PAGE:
लाइब्रेरी में जोड़ें

My Story

“The suspect of the Pied Piper murders was last seen in the woodland area south of Bircham. They are known to lure young children out into the area, before removing their eyes in what police have described as a ritualistic act. If you have any information please do not hesitate to contact us on.”

A soft click and the radio went silent. The night felt heavy all around the stolen police cruiser, but she had been given little choice. They wouldn’t listen, they accused her of the death of her child, but it had been him… it… The Piper.

It had come and stolen her little girl in the night but they wouldn’t listen. So she escaped their lies and took matters into her own hands. The officer had been easy to deceive, thinking her a damsel in distress she managed to disarm him of his tazer and turn it on him.

Now sitting with a knife and his firearm on the seat beside her, a .357 Magnum revolver, she watched the trees of the Bircham woods sway with each gust of wind.


Before long she saw what she had been so patiently waiting for. A shadow moved through the woods, it carried a small lantern and behind it a pair of smaller shadows followed it. She smirked to herself, sliding the gun into its holster on her thigh and the knife into its sheath on the other thigh, she walked into the woodland.

In the distance the lantern flickered as it swung to the momentum of each step. Darting behind trees for a moment before playfully reappearing, she walked along behind it, always closing the distance between them.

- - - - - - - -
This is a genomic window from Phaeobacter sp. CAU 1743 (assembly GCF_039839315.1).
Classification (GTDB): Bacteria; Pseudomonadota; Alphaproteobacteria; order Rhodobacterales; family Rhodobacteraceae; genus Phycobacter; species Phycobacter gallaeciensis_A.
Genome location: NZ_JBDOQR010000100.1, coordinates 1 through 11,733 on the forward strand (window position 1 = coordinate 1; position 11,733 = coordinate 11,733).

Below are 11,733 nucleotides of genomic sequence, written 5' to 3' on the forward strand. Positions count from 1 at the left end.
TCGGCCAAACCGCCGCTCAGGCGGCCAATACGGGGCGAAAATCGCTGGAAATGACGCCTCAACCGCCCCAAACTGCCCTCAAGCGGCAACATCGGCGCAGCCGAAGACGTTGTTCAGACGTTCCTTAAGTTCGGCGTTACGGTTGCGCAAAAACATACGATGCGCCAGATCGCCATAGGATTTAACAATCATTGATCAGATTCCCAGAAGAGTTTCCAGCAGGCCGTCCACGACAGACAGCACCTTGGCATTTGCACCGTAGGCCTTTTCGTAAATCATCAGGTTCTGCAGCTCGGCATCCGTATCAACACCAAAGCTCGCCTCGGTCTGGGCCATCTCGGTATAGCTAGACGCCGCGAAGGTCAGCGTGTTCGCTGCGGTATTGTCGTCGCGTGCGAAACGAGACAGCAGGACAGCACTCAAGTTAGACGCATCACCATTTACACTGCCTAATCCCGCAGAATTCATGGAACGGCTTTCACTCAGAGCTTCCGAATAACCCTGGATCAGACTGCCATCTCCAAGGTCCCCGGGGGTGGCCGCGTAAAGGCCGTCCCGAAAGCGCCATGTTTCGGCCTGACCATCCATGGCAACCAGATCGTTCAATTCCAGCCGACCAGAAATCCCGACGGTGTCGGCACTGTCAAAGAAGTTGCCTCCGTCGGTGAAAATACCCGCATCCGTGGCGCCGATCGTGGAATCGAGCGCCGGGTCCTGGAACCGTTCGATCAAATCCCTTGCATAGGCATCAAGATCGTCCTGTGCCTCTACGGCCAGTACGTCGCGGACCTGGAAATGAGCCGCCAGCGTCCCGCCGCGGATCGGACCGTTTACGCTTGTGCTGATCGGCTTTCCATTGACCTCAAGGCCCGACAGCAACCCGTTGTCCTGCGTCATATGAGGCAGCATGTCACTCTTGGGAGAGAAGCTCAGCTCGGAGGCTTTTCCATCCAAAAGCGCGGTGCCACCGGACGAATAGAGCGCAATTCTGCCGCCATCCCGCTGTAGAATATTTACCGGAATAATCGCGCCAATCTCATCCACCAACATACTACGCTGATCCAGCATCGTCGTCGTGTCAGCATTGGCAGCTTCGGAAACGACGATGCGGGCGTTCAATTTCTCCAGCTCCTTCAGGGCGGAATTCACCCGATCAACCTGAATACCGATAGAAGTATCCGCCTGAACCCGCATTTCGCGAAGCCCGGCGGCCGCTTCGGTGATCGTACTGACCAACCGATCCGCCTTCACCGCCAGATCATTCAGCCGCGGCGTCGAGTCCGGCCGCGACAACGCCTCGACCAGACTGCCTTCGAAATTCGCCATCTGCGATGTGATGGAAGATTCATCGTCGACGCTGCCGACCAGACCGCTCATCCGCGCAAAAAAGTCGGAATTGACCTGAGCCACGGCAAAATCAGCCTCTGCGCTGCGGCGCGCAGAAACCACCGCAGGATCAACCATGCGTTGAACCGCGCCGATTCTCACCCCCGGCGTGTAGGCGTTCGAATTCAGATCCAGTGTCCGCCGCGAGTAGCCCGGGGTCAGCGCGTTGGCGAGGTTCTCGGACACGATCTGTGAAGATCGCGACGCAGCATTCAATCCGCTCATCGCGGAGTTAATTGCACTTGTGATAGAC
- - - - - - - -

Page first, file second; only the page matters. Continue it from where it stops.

Tonight she got her little girl back, whatever the cost.

Her bare feet made almost no noise in the lush grass beneath her feet. The wind blew in her direction, keeping her scent away from the Piper. Everything was playing to her favour.

She reached the little camp where a small fire burned, deep in the woods. A short, thin creature stood watching the two children who seemed very calm and where chattering away excitedly. Its grey skin glistened in the firelight as the flames danced, its empty eye sockets seemed to absorb the very night itself.

She gently thumbed back the hammer of the gun as a high wind blew; using it to cover the soft click that told her it was cocked. Placing the weapon to the back of its head she fired, shattering its skull into fragments that sprayed over the camp, dampening the fire for a moment.

The children, now terrified, looked up at her. The gun still smoking, their father lay dead in a pool of his own blood. “Why are you in our back yard?” The older child asked through tears and horror. A light inside the house came on.

“Sshh. It’s ok.” She crooned to them, “I just need your eyes,” she told them pulling the blade free.